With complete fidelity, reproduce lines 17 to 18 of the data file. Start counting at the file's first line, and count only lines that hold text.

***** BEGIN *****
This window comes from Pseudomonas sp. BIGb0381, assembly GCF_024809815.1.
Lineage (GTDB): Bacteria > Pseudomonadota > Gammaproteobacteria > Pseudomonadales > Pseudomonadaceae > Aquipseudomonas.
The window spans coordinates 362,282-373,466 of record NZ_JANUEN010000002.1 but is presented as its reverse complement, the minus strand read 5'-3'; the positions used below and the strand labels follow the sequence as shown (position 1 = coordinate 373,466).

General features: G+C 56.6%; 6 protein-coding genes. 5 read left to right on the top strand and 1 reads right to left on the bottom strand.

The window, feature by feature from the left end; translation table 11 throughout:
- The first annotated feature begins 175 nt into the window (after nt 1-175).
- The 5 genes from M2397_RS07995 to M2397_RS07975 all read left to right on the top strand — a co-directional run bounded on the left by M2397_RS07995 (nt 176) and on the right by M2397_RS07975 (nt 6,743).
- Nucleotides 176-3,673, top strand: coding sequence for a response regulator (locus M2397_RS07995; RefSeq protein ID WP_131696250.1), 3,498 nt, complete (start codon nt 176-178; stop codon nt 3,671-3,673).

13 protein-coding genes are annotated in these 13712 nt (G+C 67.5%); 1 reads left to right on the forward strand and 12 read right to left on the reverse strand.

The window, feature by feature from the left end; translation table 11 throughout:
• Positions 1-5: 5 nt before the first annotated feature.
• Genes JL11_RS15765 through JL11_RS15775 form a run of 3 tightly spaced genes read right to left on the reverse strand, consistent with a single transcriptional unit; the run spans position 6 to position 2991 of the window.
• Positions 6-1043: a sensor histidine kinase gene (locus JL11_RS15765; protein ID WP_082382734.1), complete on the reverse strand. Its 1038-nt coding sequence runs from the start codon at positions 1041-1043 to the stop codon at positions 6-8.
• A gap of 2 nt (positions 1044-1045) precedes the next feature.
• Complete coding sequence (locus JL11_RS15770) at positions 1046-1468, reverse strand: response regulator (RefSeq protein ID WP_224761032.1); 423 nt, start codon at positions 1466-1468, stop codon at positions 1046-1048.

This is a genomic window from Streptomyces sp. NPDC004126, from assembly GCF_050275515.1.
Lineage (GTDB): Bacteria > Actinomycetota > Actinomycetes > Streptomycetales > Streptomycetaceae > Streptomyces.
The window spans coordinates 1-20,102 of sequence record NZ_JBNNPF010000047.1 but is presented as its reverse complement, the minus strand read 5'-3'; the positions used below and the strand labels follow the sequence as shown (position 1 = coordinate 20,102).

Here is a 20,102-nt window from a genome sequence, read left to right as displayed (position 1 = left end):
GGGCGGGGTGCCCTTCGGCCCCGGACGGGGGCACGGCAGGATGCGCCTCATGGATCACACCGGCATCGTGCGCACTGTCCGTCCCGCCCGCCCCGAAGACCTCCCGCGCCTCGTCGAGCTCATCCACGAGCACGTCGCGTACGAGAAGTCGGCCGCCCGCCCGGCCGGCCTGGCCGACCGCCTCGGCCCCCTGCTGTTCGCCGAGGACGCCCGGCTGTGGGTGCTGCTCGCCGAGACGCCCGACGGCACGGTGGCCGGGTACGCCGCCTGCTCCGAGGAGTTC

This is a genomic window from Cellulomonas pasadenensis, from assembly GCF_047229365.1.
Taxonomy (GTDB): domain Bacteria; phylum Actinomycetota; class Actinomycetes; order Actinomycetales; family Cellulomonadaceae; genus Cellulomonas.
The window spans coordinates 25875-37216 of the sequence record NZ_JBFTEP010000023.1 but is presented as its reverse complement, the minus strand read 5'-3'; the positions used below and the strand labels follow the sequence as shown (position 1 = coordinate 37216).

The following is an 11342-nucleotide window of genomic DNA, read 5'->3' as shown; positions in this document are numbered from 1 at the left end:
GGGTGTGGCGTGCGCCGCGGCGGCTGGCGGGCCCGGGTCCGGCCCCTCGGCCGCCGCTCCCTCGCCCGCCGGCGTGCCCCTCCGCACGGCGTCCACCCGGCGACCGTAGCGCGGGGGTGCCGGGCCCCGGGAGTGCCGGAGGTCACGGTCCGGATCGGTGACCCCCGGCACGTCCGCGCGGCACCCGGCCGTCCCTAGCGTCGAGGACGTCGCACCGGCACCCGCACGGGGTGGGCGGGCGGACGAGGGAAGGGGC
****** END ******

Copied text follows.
Lineage (GTDB): Bacteria > Actinomycetota > Actinomycetes > Streptomycetales > Streptomycetaceae > Streptomyces.
The window spans coordinates 1-20,102 of sequence record NZ_JBNNPF010000047.1 but is presented as its reverse complement, the minus strand read 5'-3'; the positions used below and the strand labels follow the sequence as shown (position 1 = coordinate 20,102).